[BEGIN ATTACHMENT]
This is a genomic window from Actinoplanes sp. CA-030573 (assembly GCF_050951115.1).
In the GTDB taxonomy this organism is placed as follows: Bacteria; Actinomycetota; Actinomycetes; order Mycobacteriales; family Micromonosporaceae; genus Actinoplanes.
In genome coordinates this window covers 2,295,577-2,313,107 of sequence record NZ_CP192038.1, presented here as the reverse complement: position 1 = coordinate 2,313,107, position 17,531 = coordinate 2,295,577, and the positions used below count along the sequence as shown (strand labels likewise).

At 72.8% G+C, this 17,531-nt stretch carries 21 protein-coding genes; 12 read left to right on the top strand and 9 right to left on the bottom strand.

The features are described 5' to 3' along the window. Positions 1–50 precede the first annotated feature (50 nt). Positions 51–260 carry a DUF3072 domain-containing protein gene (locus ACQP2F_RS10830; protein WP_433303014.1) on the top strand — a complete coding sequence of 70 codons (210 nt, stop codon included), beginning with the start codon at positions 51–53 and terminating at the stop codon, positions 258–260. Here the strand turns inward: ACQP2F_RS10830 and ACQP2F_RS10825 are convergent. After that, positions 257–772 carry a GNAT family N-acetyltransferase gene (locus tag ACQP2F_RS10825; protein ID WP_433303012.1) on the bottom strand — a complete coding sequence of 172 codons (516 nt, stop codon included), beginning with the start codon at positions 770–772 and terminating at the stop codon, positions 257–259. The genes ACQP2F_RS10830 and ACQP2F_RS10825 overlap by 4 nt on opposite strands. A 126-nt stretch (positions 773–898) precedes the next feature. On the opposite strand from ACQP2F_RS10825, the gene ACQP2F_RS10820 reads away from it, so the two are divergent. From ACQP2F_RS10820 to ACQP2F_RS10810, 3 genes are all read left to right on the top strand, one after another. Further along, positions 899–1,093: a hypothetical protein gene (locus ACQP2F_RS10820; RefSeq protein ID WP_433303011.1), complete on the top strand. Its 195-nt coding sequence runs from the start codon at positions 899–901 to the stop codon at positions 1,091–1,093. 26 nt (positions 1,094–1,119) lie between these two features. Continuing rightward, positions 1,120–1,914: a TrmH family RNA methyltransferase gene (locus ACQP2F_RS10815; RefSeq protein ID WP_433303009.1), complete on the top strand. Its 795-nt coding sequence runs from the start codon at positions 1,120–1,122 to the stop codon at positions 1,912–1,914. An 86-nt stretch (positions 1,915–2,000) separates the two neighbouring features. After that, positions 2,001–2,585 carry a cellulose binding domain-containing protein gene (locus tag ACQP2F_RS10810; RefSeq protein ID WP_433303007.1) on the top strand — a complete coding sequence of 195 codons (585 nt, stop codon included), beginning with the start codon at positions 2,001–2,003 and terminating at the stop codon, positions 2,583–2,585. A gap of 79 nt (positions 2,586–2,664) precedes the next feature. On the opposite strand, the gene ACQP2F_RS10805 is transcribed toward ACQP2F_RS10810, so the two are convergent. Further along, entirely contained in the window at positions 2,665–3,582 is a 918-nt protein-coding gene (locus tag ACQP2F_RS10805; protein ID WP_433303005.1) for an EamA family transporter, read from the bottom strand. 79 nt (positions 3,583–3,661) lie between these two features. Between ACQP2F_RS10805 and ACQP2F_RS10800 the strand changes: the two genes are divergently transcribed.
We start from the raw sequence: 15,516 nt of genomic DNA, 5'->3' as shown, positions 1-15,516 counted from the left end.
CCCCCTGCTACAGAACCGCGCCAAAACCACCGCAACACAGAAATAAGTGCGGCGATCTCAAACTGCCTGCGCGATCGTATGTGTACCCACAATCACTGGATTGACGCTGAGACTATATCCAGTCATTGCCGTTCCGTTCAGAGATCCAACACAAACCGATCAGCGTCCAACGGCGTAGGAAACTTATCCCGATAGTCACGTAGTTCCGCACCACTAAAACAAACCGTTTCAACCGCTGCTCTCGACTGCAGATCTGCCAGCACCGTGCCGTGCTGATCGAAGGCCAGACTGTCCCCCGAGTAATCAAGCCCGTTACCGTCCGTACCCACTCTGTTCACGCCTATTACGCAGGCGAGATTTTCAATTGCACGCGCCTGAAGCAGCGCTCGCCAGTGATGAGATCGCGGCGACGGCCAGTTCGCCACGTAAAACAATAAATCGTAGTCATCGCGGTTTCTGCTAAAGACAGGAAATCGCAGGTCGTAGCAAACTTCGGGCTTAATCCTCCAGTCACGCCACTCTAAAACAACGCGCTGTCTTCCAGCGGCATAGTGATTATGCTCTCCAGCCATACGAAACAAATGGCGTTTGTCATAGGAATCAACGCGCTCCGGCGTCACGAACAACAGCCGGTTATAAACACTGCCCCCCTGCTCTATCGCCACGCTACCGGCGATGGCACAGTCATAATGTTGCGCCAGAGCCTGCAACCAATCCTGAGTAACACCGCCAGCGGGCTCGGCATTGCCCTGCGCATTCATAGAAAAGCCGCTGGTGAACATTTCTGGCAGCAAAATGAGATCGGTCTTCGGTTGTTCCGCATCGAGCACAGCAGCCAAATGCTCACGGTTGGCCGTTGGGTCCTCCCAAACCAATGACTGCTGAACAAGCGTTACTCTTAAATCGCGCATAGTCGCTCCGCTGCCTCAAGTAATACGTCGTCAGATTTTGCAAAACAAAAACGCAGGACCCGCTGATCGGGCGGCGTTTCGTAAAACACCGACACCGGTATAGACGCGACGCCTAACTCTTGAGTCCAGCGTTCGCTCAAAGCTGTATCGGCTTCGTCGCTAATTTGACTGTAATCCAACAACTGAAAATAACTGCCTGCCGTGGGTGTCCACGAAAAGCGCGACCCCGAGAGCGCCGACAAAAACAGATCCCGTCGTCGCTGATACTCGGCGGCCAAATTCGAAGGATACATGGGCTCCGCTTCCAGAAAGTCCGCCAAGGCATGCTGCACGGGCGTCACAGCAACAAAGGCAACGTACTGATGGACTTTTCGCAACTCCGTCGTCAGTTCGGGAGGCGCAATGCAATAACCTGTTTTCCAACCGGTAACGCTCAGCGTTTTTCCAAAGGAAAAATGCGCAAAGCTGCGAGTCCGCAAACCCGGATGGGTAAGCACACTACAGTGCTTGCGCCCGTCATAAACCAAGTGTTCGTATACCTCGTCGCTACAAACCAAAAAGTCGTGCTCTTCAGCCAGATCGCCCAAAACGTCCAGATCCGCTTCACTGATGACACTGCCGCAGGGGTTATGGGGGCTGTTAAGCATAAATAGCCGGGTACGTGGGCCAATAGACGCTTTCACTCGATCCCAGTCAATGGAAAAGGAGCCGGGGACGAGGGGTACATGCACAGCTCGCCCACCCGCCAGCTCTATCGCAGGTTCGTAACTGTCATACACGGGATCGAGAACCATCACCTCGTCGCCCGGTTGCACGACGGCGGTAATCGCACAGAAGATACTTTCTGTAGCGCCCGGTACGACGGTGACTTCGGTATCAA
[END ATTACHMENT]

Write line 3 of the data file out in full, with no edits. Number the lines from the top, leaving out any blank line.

In genome coordinates this window covers 2,295,577-2,313,107 of sequence record NZ_CP192038.1, presented here as the reverse complement: position 1 = coordinate 2,313,107, position 17,531 = coordinate 2,295,577, and the positions used below count along the sequence as shown (strand labels likewise).